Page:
POWER

In my dreams, I have
infinte power and a hint
of omniscience one minute
and am impotent, deaf
and dumb the next,
and there is no predicting
which moment will
be which or when
a shift will suddenly happen.

I generally stay out
of trouble, and when disaster
looms, and I am powerless,
I can awaken, reset
the projector and try again,
although I do have
a nagging fear that one night
I won’t be able to awaken
and I will fall fatal
victim to the disaster
offered up by my
own darkest fears

NOT YOU, NOT NOW

The cat ignored him totally this morning. She wouldn’t give him the time of day if she could have told time. It was surprising, and for him it was painful. He loved the cat, and he thought the cat loved him. Once he thought he saw her sneer but he knew cats did not do that. But she looked away, if she had even looked at him in that moment. But to not even acknowledge his presence, to thank him for the food, that hurt. The cat hid her smile, knowing even Pavlov would be pleased with how well her training of the human was going. He would be wrapped around her paw before he knew it at this pace

WHY NOT

Today in odd places,
at the most unexpected moments,
a child will smile without reason,
a young girl will laugh,
the young boy will stroke
the neck of a wandering cat,
and in that place
at that moment
there will be a simple peace.
Only the children will notice this,
though it gives lie to those
who deem peace impossible.
A child knows that it is
only preconceptions
and attachments
that blind adults
to the peace that
surrounds them.

THE POEM

The poem, all too often,
suffers from a solitariness that
borders on despair, alone
in a world that otherwise offers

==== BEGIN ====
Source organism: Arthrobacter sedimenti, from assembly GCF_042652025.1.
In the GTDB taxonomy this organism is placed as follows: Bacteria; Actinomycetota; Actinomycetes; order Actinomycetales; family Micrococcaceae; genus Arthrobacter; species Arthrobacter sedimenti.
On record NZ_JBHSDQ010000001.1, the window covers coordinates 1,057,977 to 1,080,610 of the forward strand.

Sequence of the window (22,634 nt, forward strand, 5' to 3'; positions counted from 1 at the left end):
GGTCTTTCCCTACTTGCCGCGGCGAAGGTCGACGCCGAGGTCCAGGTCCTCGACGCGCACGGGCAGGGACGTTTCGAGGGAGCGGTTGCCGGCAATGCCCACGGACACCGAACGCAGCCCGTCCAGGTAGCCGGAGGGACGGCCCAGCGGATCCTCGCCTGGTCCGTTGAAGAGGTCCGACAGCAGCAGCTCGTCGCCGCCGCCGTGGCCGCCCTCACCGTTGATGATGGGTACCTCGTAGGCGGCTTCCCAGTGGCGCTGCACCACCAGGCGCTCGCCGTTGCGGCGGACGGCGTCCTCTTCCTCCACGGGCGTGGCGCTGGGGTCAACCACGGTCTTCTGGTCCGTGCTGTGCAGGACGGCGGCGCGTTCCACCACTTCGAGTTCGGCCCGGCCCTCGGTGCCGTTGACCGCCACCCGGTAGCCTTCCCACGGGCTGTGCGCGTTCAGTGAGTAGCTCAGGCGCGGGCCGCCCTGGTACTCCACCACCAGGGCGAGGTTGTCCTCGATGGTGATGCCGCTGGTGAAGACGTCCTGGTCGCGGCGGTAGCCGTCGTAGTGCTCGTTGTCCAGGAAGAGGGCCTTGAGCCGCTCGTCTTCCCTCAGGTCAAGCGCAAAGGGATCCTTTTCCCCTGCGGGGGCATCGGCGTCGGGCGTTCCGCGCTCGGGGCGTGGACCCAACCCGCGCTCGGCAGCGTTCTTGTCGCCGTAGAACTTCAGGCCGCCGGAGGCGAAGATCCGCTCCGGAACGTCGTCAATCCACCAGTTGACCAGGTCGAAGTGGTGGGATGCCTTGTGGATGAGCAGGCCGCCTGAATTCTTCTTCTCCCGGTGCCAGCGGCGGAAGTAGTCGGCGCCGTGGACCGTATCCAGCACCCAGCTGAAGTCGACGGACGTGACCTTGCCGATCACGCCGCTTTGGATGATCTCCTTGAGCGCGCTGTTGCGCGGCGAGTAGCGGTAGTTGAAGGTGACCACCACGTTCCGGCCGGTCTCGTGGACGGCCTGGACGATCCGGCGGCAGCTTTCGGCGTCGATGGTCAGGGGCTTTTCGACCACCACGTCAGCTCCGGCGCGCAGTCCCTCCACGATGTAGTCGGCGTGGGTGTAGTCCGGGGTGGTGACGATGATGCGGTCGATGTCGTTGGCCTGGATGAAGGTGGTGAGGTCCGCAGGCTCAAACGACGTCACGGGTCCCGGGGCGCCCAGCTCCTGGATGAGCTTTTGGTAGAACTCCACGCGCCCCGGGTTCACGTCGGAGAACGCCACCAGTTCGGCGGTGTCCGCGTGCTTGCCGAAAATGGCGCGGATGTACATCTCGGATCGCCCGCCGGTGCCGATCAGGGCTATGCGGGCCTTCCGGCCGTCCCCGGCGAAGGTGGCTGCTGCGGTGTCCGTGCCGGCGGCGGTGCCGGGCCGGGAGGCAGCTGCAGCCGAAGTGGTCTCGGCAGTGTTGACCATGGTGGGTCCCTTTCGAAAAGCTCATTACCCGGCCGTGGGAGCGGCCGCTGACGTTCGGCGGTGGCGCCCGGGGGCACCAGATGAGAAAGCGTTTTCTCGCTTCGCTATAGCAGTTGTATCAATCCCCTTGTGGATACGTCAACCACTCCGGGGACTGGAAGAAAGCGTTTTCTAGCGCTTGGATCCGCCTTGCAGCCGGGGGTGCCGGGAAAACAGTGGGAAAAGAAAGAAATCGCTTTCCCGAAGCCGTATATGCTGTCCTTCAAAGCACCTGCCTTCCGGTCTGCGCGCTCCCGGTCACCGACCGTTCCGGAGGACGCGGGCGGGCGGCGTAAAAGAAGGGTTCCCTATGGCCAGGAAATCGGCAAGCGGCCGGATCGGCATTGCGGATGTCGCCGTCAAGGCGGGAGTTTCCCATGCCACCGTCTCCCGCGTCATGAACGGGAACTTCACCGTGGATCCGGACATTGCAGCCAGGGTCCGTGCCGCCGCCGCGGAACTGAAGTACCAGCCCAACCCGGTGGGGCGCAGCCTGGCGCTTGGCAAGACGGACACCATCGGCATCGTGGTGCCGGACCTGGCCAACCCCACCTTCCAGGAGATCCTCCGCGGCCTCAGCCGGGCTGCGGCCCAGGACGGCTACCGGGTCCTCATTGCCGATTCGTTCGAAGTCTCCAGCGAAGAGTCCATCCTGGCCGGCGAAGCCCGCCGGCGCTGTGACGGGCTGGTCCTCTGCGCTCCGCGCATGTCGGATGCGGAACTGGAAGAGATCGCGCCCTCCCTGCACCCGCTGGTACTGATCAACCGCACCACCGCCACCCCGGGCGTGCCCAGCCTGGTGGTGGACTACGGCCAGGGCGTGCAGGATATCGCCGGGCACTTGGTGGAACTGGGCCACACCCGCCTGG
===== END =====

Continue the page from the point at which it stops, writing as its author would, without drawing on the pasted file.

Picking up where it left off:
no peace or quiet contemplaton.

The poem does not wish this,
it prefers to be the center
of attention in the midst
of all that is happening
at any given moment.

The poem never expected
to have to struggle so much
for even the smallest audience,
and knows it will be a battle
holding attention if it finds one.

The poem knows it has much
to say, that it has seen more
than most eyes could appreciate,
but has no voice, and thus
dies its slow death in silence.

PHOTOGRAPH

I saw a picture of you today, although
I can’t be certain when it was taken,
and while I can easily say that you
look exactly as I remember you,
that is saying nothing really,
for moments after I took the picture
we said goodbye to each other,
intending to meet again, knowing
the chances of that were minuscule.

I have returned your picture
to a place of safekeeping where,
some months or years from now,
I will pull it out and remark that
you look exactly as I remember you,
but more importantly, perhaps,
I will be keeping you alive, and
in this fraught world, that is something
to be appreciated, even if you
haven’t the vaguest idea it is happening

Be well dear friend, and if not,
be eternal for a bit longer,
be you dead or much alive.

TIMELESS

The wonder of clocks in old towns and cities
is that few actually care if the time
they portend is accurate or an approximation.

The importance often seems inversely
proportional to the size of the place in which
it is called upon to render a temporal verdict.

Best of all are the clocks whose hands
have ground to a halt, or gone missing,
for they are the philosophical seers,

sent to remind us that time is our construct
and in the grand scheme of things
exists only because we demand it to do so,

and long before the clock we got along
sufficiently well by being always
and forever in the present moment.

APPROACHING

The perfect time of day
occurs only as the dead
of night approaches, that
moment when the heart
of the city falls almost silent.

In smaller cities this moment
is protracted, arising as the moon
reaches toward full expression
and such as pass for tall
buildings settle into sleep.

In the great cities, those
that claim never to sleep,
the city reverberates, echoing
off the endless walls of glass,
and silence never fully
arrives, so we cling
to moments that approximate
what we imagine
silence sounds like.

REMEMBER THIS

He awoke this morning, and was
surprised to be there, he said,
because when you are ninety,
and can’t get around at all,
you don’t look forward to tomorrow,
for it will simply be a repeat
of today when nothing will happen.
And it is harder still, he says,
because he can’t remember much anymore,
so it’s hard to say if today
is any different than a week ago
or a month ago, though they say
he was in the hospital then,
but he don’t know why he was there.
When I stop for a visit the next day
his is surprised to be there, he says
as though it was a new thought
that just came to him in the moment.